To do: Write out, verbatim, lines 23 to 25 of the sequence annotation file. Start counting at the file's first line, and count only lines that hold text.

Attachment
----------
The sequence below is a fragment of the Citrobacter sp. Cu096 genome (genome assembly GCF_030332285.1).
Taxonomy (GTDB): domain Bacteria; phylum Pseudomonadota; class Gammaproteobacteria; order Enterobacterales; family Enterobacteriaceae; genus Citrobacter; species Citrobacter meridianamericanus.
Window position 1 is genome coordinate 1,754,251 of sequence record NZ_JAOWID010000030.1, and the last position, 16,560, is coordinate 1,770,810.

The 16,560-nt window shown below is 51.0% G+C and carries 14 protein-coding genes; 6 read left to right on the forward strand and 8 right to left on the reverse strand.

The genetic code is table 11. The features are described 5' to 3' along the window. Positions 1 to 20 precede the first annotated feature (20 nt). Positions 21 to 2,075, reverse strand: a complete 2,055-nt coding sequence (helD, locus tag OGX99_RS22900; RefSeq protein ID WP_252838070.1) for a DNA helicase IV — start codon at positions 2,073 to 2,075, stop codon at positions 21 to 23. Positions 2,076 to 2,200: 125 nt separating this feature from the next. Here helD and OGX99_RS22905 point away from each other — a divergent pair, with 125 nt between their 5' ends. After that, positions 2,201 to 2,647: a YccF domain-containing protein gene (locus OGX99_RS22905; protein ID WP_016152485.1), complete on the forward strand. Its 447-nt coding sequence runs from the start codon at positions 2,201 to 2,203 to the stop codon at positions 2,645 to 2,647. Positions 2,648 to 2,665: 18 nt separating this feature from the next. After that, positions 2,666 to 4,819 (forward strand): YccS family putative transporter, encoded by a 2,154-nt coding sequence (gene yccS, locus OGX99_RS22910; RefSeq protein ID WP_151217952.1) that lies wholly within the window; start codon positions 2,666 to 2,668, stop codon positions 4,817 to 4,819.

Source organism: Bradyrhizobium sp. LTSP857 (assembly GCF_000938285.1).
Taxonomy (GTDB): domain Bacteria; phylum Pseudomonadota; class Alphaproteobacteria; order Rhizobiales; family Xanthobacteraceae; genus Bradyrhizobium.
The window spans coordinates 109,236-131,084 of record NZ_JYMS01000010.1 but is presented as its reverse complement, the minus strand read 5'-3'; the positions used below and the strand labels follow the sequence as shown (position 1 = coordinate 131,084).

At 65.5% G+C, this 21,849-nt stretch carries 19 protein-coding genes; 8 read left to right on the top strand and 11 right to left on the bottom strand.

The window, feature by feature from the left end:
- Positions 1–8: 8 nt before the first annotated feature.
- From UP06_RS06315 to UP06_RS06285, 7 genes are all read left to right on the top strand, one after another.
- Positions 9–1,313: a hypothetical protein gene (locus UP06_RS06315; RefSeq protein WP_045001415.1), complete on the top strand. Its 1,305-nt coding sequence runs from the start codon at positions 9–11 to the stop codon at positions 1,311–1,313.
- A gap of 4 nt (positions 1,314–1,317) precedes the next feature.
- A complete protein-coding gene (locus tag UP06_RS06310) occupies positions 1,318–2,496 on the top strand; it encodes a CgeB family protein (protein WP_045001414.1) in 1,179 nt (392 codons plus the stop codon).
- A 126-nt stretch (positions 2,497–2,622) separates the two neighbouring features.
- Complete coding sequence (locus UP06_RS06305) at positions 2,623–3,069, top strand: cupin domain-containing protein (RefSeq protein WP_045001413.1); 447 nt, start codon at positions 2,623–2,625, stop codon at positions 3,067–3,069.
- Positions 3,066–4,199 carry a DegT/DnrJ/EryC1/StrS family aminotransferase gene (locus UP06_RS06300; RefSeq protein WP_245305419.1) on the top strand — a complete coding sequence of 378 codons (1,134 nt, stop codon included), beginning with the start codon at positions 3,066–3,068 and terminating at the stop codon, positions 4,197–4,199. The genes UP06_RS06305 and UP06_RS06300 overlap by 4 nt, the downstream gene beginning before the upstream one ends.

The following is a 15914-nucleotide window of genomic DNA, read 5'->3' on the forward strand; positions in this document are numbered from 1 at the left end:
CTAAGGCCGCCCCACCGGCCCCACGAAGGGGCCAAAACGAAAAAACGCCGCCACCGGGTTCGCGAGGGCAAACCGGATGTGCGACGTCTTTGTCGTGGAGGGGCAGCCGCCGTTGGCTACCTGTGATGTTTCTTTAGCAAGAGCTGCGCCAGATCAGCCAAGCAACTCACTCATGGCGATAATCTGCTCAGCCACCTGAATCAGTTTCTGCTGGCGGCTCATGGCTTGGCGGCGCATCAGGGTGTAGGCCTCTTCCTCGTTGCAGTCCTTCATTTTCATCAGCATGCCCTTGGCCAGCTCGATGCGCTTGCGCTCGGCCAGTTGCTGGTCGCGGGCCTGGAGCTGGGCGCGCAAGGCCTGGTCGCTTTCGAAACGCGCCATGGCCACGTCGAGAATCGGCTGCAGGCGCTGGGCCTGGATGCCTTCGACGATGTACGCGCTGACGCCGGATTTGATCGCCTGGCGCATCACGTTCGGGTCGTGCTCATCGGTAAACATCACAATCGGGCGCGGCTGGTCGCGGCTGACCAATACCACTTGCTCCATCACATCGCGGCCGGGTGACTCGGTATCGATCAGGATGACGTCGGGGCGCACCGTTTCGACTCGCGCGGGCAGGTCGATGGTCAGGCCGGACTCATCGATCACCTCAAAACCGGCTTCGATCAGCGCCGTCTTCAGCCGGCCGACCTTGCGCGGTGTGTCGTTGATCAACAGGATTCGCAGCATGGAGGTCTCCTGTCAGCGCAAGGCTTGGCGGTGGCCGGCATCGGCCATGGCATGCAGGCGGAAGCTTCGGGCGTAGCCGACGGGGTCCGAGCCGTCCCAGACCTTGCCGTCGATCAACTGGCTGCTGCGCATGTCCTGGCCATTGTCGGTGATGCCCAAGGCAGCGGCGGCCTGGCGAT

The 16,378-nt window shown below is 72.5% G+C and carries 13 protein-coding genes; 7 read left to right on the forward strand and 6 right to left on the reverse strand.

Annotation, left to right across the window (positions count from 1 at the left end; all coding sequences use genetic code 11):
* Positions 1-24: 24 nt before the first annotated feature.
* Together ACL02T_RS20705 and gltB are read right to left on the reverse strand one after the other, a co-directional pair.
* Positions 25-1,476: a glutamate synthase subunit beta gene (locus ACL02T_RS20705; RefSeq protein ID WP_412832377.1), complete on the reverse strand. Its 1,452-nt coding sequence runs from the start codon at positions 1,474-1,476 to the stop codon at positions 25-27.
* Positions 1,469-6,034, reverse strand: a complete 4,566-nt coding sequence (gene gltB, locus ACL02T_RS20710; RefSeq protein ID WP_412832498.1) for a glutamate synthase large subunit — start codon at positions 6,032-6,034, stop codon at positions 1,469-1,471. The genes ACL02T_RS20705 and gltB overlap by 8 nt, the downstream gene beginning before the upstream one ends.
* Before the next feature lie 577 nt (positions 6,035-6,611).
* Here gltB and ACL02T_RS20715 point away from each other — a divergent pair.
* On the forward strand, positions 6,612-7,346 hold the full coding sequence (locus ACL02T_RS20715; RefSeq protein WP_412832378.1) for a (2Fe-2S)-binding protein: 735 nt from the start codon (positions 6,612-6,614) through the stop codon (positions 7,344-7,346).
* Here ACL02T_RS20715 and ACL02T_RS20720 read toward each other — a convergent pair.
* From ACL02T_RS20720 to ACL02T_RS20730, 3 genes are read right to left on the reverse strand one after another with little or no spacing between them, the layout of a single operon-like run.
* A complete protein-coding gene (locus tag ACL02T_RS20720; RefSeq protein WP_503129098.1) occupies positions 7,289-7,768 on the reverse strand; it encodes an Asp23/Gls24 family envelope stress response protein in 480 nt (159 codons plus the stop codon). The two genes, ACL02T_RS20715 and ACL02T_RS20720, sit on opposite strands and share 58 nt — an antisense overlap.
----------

* Positions 1-24: 24 nt before the first annotated feature.
* Together ACL02T_RS20705 and gltB are read right to left on the reverse strand one after the other, a co-directional pair.
* Positions 25-1,476: a glutamate synthase subunit beta gene (locus ACL02T_RS20705; RefSeq protein ID WP_412832377.1), complete on the reverse strand. Its 1,452-nt coding sequence runs from the start codon at positions 1,474-1,476 to the stop codon at positions 25-27.